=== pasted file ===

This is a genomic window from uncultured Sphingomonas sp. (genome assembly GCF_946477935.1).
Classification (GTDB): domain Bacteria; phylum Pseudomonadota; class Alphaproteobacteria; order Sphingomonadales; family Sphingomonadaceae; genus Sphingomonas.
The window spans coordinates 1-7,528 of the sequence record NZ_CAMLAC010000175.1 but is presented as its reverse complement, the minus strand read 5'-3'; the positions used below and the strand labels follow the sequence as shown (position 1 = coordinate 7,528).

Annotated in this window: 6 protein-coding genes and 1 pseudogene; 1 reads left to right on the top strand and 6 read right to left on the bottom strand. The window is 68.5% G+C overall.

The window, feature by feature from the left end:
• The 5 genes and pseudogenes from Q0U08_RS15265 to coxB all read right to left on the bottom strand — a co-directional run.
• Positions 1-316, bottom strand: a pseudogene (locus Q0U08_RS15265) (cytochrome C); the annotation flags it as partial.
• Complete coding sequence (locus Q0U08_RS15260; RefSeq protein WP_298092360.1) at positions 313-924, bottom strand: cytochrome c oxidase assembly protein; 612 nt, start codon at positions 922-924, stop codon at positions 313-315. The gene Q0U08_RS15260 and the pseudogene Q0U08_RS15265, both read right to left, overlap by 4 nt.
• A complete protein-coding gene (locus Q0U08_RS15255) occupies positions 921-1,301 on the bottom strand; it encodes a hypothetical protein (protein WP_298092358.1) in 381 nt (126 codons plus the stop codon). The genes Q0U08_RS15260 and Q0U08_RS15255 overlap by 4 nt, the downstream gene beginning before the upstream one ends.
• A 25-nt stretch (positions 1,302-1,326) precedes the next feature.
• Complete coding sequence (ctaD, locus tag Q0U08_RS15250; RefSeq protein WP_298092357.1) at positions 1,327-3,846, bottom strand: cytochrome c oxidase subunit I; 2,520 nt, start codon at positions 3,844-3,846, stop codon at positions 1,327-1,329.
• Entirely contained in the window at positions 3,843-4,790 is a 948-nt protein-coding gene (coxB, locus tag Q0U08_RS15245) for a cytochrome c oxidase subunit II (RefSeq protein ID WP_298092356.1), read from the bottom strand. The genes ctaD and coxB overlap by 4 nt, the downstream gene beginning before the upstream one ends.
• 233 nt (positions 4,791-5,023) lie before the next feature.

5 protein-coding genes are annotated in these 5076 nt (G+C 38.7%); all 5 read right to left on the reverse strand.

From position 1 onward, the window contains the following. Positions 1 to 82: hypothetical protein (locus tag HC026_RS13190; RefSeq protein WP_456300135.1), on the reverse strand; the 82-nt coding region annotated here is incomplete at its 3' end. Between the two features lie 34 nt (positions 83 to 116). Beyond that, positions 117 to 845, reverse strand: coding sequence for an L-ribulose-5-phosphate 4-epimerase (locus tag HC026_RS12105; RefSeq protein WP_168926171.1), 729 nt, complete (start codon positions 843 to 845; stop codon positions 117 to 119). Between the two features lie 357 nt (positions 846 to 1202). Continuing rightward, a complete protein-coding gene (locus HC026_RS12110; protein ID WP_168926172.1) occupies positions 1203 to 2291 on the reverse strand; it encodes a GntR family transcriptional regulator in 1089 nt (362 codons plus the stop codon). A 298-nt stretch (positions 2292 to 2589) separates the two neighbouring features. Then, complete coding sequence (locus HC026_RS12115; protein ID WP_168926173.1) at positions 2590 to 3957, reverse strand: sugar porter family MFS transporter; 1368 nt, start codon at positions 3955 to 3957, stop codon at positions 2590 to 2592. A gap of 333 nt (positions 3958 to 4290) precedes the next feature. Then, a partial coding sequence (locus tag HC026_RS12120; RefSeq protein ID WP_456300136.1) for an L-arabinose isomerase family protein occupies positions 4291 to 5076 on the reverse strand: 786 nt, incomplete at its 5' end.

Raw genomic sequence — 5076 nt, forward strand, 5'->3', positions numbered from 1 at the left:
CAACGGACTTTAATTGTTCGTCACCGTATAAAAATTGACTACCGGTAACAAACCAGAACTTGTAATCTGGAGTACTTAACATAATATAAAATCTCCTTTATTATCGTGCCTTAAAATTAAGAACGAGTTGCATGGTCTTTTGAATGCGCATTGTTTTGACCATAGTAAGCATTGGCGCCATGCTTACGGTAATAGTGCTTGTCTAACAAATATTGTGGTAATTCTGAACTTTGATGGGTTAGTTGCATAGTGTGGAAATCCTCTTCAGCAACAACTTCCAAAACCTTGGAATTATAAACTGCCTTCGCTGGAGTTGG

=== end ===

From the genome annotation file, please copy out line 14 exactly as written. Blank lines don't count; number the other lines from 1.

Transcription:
5 protein-coding genes are annotated in these 5076 nt (G+C 38.7%); all 5 read right to left on the reverse strand.